Arcade Archives: Clu Clu Land (Review)

Yep, I spent $7.99 on this. And this time, the game wasn’t purchased by a fan. It was all me. I also ordered 18lbs of my beloved Mega Fruit gum at the same time. Fuck it, if I’m going to burn money, I want to (eventually, it won’t be here until between May 11 – 18) chew synthetic rubber chased with plastic filler coated in artificial fruit-flavored sugar while I play my over-priced arcade versions of games that I already get free by being a Switch Online subscriber. I’m fucking stupid!

Not entirely stupid. Hey Daddy, if you’re reading this, I used your Visa card for the gum.

I’m going to enjoy chewing the lemon, grape, and orange flavors.. once I flatten them with a plate and break them into smaller pieces, at least.. and enjoy using the watermelon flavors on my putting green. Because they are disgusting. Apple is nasty too. Strawberry is what I save when I have nothing else to chew on.

So, Clu Clu Land. Or, in this case, “Vs. Clu Clu Land” even though the title doesn’t include the “Vs.” part. Previously, it had been one of my least favorite Nintendo-produced games. But, I go into these reviews with an open mind. After a few play-throughs of the various modes offered in the Arcade Archives release of it, I’ll admit that Clu Clu Land is simply a bad game and not an all-time toilet clogger. Hey, that’s progress! Also, I’m going to come to the defense of this stinkeroo by saying it’s not Nintendo’s attempt at Pac-Man. That would be Shigeru Miyamoto’s Japanese-and-Europe only release Devil World. Clu Clu Land doesn’t feel like Pac-Man at all, and as bad as it is (and it’s pretty bad), it at least deserves to be recognized as an original idea. Here, you only use the left and right arms to swing yourself around a grid of poles to reveal a pattern of hidden gems. Until the Donkey Kong: King of Swing games (for the record, I didn’t like those either), nothing controlled like Clu Clu Land.

That’s for the best.

Exclusive to the Arcade and Famicom Disk System versions of Clu Clu Land are these Super Urchins that look like that boss you have to blow the whistle to destroy in the NES Legend of Zelda. They don’t appear until you’ve squashed several of the smaller urchins in a stage, and only one spawns per level. They still only require one shot and a shove into the wall to kill, but doing so gives you credit for killing ten enemies. It’s essential if you’re chasing scores.

Really, Clu Clu Land’s controls frustrate beyond reason. Don’t get me wrong, I’d be insanely impressed watching someone who practiced long enough to wire their brain to adjust to the peg-swinging mechanics. I’m sure I could do it with enough practice. But, keeping it real, I could probably also train myself to juggle while riding a unicycle if I practiced long enough, and at least I can make tips at the piers doing that. Honestly, the best thing Clu Clu Land, Vs. or Clu Clu Land D have going for them is the combat formula. You get infinite shots with a sound wave, which stun-locks the enemy urchins that you then push into the walls to defeat. It’s a genuinely satisfying way to kill enemies, especially when they make that wonderful sound that’s a mixture of a crunch and a pop. That part’s fun. Uncovering the hidden patterns.. which is the actual point of the game.. isn’t so much. The bad controls actually take a back seat to the fact that Clu Clu Land is just sort of boring, and there’s no worse sin a game can commit.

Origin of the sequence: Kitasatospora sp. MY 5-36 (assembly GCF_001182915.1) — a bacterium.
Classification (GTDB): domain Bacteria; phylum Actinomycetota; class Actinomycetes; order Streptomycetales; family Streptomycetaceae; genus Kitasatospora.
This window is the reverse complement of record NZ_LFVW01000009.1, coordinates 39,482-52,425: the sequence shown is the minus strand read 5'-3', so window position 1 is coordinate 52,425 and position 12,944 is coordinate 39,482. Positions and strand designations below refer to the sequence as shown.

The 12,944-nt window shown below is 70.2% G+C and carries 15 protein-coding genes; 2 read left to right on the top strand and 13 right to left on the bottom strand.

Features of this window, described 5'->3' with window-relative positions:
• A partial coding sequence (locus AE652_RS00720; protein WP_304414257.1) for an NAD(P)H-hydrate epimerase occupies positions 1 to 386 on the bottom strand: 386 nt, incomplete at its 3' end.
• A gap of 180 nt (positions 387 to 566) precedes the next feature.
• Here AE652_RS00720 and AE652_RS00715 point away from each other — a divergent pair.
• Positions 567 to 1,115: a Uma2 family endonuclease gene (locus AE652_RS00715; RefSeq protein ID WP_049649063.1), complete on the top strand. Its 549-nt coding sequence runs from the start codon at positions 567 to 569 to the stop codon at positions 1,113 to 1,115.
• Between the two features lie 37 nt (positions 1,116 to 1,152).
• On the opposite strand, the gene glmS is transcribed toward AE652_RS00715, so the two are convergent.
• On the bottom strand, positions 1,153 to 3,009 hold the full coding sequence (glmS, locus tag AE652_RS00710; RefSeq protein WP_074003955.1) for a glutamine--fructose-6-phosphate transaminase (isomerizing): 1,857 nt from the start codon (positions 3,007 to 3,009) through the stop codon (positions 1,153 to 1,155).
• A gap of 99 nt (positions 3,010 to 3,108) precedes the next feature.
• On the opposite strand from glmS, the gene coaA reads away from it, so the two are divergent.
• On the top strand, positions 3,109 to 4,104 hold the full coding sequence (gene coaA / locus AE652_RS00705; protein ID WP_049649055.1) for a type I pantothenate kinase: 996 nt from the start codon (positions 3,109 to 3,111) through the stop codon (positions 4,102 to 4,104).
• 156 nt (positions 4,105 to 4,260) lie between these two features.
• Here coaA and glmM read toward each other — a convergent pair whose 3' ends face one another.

This is as close as I came to getting all the gems in the bonus round. I tried so much I have a small sore on my thumb. That’s not a joke. I became obsessed for a couple hours with acing this bonus round and only managed 63.

BUT, before I wrap this up, there’s an interesting idea I didn’t make it far enough in the game to find out about until right before hitting publish. Later in the game, Vs. Clu Clu Land becomes a logic-reflex puzzler when suddenly the gems that form the puzzles have two sides. In order to beat levels, you have to put all the gems on the shiny side (if each turn of the gem is odd and even, it’s the odd side, or first side, that you need). If you have the Switch Online Famicom lineup, the version of Clu Clu Land in it is essentially Vs. Clu Clu Land, only you can start the game on these harder levels, with a fresh and genuinely good idea. This by itself would have saved Clu Clu Land because I was very interested in this concept. However, there’s a relatively quick time limit to each stage. The time limit and the control issues are going to be an insurmountable tag-team when you reach this point in the game. So, Clu Clu Land still sucks, but at least I see a light where a potential remake of this could build a fun and worthwhile play mechanic. You’d be dumb to spend $7.99 on Arcade Archives Clu Clu Land (unless you want to compete on a barren leaderboard where some absolutely horrible play by myself still put me in the top 40 global scores ever). But, the format isn’t as dead on arrival as I figured going into this review. That’s an upgrade in the same way being sick with flesh eating bacteria is upgraded to being healthy and missing a foot.

Arcade Archives: Clu Clu Land was developed by Hamster
Point of Sale: Nintendo Switch

$7.99  still had her Dad’s Visa card committed to memory in the making of this review.

About Indie Gamer Chick
Indie game reviews and editorials.

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